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ON FILM

2017 summer films put cracks in mold

By Philip Martin

This article was published September 8, 2017 at 1:49 a.m.

The Toronto International Film Festival officially got underway Thursday, which means we're heading into the awards season. In some ways it's as problematic as the summer blockbuster season, but at least offers hope that there'll be something to see in theaters between now and Christmas.

Even though there are times I wish I could follow Pauline Kael's lead and take summers off, I have to admit that as summers go, 2017 wasn't a bad one for a film critic.

I was pleasantly surprised at Wonder Woman and Atomic Blonde. Dunkirk exceeded my moderately high expectations. I liked The Big Sick. I thought The Hours was hilarious. I avoided Spider-Man: Homecoming and War for the Planet of the Apes (though I'll definitely see the latter film at some point). I didn't hate Guardians of the Galaxy Vol. 2. And while I didn't connect with it on any deeper level, I appreciated Baby Driver as an exercise in style.

There were a few others I'm forgetting, which is largely the point of summer movies. They occupy us for a while (or not -- some of my most tedious moments have involved waiting for some putative tentpole movie to evaporate) and we go on our way. They're closer to amusement park rides than occasions for intellectual engagement, and that's what some people like about them. There's nothing about The Hitman's Bodyguard that demands we think about the motivations of the characters. It doesn't raise any philosophical questions deeper than whether it's worse to kill morally suspect people or to protect them. It's basically an excuse to watch Samuel L. Jackson do what he does best: Curse.

Among the highest-grossing films of this summer there are quite a few that would qualify as "smart" by Hollywood's downwardly defined lights, but it's the summer failures that tell the more important story. This was a disastrous summer for the movie business.

Box-office revenues in U.S. and Canadian theaters are estimated to be down some 16 percent from the summer of 2016, the industry's biggest year-over-year domestic revenue decline in modern times, according to The Hollywood Reporter. While two of the biggest flops -- Guy Ritchie's stylized King Arthur: Legend of the Sword and Luc Besson's giddy Valerian and the City of a Thousand Planets -- might have presented as risky endeavors, the real shock to the studios was how financially disappointing this summer's installments of the usually reliable Transformers and Pirates of the Caribbean franchises turned out to be. And not even the presence of tiny action man Tom Cruise could save The Mummy, Universal Pictures' first foray into its new "Dark Universe" based on the studio's classic monster films of the 1930s.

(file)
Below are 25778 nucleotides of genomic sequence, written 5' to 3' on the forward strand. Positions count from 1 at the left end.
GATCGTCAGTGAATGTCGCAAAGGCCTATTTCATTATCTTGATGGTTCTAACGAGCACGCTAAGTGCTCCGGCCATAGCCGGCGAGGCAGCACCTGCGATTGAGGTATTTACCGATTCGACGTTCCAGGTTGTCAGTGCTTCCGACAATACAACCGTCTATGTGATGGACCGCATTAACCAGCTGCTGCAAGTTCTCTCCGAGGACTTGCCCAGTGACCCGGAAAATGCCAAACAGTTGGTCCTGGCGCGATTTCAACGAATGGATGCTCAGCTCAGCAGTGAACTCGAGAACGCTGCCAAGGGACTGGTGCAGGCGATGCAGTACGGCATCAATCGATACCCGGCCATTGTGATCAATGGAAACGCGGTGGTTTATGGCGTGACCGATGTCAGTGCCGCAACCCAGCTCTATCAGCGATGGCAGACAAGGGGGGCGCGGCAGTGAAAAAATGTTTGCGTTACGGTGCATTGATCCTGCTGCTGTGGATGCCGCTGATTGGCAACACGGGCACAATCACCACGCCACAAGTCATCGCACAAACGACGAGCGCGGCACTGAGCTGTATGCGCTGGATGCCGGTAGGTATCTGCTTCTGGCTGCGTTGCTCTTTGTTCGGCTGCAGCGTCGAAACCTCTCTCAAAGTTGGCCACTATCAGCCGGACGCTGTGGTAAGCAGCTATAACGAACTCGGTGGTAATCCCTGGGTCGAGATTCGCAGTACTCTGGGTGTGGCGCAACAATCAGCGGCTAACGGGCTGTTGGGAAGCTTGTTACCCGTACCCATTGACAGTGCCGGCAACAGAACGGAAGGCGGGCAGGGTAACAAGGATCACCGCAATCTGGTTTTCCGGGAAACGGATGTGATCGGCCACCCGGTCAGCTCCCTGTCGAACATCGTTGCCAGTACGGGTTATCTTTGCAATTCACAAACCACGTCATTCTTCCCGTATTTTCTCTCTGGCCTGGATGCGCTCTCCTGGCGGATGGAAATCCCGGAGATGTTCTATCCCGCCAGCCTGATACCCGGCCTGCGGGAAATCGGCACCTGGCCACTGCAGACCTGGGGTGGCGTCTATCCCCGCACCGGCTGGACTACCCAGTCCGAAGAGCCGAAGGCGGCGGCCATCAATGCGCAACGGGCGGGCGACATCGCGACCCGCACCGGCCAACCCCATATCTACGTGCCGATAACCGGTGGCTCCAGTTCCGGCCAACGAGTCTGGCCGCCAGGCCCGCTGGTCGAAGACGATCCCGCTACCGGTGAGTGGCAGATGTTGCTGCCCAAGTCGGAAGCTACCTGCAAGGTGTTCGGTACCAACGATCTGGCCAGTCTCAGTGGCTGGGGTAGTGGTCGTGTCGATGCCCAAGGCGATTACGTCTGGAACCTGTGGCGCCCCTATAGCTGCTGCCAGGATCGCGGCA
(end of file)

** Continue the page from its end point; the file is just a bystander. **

U.S. box office is just part of the story. Would-be blockbusters are designed to play well in overseas markets (which is one of the reasons they feel so bland and compromised). Most of them eventually make a little money. So far King Arthur has made $146 million in total box-office gross against its $175 million production budget. (And Ritchie is set to direct Disney's live-action Aladdin.) Valerian and the City of a Thousand Planets shows a $172 million global gross against a $177 million budget.

It's scary that even though this year's summer movies were markedly better than 2016's, fewer people want to see them.

OK, it's not really that scary. It might even be encouraging.

It's fairly obvious that, for most people, watching a movie in a theater is an occasional thing, and people are reluctant to shell out the price of a ticket for anything other than an event. There's too much good stuff on Netflix and HBO and Amazon, and there's no real qualitative difference in seeing a movie like Jordan Peele's Get Out in a theater against watching it on a nice home system. So while casual but discriminating moviegoers might opt to see something like Dunkirk on a big screen, they mightn't feel compelled to experience a more human-scale drama.

And the reason the box-office numbers for putative event films like Transformers and Pirates of the Caribbean is off is because the audience for big-budget blockbusters has actually gotten more demanding; they've become inured to noise and spectacle and want more than the same old PG-13 sexiness and explosions. Again, increased competition probably factors into the equation -- there are lots of options available, and going to the movies has become relatively expensive -- but it's heartening that some of the movies that made the most money this summer -- Wonder Woman was the season's top-grosser, Guardians of the Galaxy Vol. 2 was second, Dunkirk fifth -- were pretty good.

Email:

pmartin@arkansasonline.com

www.blooddirtangels.com

MovieStyle on 09/08/2017

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